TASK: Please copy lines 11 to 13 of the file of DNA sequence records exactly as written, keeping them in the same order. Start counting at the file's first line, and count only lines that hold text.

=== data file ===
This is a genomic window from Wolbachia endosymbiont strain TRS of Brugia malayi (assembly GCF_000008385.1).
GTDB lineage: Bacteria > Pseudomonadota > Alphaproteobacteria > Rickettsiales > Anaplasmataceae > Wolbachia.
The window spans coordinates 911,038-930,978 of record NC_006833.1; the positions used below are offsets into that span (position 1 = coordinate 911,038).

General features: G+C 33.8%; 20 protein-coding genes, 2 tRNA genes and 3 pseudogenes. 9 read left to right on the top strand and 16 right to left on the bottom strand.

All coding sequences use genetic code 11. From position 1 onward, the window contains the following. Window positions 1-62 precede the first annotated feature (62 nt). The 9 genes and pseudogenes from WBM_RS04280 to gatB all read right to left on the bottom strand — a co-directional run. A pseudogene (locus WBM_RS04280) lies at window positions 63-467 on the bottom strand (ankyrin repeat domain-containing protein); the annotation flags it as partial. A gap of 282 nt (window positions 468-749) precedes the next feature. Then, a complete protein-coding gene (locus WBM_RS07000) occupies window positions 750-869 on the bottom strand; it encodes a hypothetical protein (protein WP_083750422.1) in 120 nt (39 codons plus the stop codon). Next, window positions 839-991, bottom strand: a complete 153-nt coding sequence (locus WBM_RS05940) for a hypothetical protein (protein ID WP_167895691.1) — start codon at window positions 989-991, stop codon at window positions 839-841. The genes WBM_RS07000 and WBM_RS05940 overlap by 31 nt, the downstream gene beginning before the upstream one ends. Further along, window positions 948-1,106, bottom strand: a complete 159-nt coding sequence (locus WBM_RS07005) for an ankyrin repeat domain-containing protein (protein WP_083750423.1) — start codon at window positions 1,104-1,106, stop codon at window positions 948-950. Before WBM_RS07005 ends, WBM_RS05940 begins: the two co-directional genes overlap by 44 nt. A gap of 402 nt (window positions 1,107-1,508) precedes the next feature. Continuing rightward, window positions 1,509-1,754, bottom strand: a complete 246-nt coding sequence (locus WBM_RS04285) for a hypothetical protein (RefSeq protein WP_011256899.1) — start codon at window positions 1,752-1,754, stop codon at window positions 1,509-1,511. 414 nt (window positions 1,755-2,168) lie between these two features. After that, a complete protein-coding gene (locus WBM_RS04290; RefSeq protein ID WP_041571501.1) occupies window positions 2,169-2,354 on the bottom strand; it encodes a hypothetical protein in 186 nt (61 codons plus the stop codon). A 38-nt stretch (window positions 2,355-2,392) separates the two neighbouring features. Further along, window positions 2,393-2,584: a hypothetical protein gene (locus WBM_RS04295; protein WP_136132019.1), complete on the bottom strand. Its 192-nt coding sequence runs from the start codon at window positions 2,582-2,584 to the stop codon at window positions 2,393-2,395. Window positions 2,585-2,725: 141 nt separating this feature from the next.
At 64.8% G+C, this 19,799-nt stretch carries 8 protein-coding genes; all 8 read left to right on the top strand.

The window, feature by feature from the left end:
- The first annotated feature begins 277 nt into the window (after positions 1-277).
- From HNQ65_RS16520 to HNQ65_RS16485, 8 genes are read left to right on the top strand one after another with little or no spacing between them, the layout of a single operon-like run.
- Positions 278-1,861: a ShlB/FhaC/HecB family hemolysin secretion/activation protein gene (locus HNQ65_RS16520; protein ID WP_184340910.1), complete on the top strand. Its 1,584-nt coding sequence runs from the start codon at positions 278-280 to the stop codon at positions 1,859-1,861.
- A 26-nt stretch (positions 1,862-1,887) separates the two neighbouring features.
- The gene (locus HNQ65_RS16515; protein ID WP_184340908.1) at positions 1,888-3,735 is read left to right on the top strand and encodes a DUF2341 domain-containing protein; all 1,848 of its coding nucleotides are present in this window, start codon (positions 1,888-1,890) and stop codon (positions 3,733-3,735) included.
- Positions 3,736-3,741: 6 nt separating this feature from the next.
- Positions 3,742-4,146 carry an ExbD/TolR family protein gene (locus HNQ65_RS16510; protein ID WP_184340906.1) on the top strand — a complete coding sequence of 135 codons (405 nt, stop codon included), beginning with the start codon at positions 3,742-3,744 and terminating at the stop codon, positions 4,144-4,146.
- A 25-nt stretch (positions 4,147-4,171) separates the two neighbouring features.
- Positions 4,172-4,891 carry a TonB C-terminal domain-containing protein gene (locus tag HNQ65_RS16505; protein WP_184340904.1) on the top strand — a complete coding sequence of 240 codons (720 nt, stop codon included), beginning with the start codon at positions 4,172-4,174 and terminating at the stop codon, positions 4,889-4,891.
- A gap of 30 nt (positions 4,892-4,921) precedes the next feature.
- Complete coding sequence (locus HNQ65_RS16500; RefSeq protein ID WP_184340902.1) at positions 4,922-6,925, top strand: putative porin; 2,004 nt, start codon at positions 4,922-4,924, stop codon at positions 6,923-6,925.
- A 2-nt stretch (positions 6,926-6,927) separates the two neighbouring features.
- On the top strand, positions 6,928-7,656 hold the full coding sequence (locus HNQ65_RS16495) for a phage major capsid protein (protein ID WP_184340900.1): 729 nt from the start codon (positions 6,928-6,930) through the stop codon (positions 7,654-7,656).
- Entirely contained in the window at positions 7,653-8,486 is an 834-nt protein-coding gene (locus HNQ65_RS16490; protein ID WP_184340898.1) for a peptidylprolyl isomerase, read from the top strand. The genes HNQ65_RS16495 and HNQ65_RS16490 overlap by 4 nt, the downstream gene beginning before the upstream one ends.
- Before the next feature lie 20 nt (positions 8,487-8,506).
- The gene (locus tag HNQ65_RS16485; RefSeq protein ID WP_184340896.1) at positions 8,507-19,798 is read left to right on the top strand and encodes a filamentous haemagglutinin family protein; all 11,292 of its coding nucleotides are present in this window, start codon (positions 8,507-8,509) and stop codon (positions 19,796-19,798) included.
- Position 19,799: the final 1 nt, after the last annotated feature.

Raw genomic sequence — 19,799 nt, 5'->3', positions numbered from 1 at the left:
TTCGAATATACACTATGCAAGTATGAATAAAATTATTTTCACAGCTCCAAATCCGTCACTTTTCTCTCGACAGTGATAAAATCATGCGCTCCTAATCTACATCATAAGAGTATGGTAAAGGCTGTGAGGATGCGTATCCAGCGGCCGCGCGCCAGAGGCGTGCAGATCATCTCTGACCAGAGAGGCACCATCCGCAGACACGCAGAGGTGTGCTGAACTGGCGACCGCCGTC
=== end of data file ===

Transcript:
- A 26-nt stretch (positions 1,862-1,887) separates the two neighbouring features.
- The gene (locus HNQ65_RS16515; protein ID WP_184340908.1) at positions 1,888-3,735 is read left to right on the top strand and encodes a DUF2341 domain-containing protein; all 1,848 of its coding nucleotides are present in this window, start codon (positions 1,888-1,890) and stop codon (positions 3,733-3,735) included.
- Positions 3,736-3,741: 6 nt separating this feature from the next.